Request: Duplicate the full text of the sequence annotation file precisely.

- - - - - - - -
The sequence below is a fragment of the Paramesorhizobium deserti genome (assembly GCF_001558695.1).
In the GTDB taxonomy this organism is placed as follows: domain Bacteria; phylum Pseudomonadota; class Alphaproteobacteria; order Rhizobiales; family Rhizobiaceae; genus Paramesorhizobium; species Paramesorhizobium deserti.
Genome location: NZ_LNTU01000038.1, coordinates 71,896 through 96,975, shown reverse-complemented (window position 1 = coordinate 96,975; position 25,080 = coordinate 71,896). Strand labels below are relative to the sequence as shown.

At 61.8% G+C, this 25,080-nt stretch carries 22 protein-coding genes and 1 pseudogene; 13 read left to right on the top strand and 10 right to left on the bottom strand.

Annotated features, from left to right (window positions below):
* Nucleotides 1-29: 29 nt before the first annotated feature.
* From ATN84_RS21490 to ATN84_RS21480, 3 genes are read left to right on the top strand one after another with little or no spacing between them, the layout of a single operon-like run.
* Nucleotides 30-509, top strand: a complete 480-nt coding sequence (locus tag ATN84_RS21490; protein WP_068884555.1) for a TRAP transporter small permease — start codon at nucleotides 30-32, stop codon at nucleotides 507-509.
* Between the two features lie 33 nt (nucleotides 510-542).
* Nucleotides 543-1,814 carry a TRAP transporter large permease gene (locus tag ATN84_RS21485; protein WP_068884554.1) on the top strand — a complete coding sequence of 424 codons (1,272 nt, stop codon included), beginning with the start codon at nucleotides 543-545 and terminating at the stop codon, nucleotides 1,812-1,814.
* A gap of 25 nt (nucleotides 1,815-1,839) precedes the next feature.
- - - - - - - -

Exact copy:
The sequence below is a fragment of the Paramesorhizobium deserti genome (assembly GCF_001558695.1).
In the GTDB taxonomy this organism is placed as follows: domain Bacteria; phylum Pseudomonadota; class Alphaproteobacteria; order Rhizobiales; family Rhizobiaceae; genus Paramesorhizobium; species Paramesorhizobium deserti.
Genome location: NZ_LNTU01000038.1, coordinates 71,896 through 96,975, shown reverse-complemented (window position 1 = coordinate 96,975; position 25,080 = coordinate 71,896). Strand labels below are relative to the sequence as shown.

At 61.8% G+C, this 25,080-nt stretch carries 22 protein-coding genes and 1 pseudogene; 13 read left to right on the top strand and 10 right to left on the bottom strand.

Annotated features, from left to right (window positions below):
* Nucleotides 1-29: 29 nt before the first annotated feature.
* From ATN84_RS21490 to ATN84_RS21480, 3 genes are read left to right on the top strand one after another with little or no spacing between them, the layout of a single operon-like run.
* Nucleotides 30-509, top strand: a complete 480-nt coding sequence (locus tag ATN84_RS21490; protein WP_068884555.1) for a TRAP transporter small permease — start codon at nucleotides 30-32, stop codon at nucleotides 507-509.
* Between the two features lie 33 nt (nucleotides 510-542).
* Nucleotides 543-1,814 carry a TRAP transporter large permease gene (locus tag ATN84_RS21485; protein WP_068884554.1) on the top strand — a complete coding sequence of 424 codons (1,272 nt, stop codon included), beginning with the start codon at nucleotides 543-545 and terminating at the stop codon, nucleotides 1,812-1,814.
* A gap of 25 nt (nucleotides 1,815-1,839) precedes the next feature.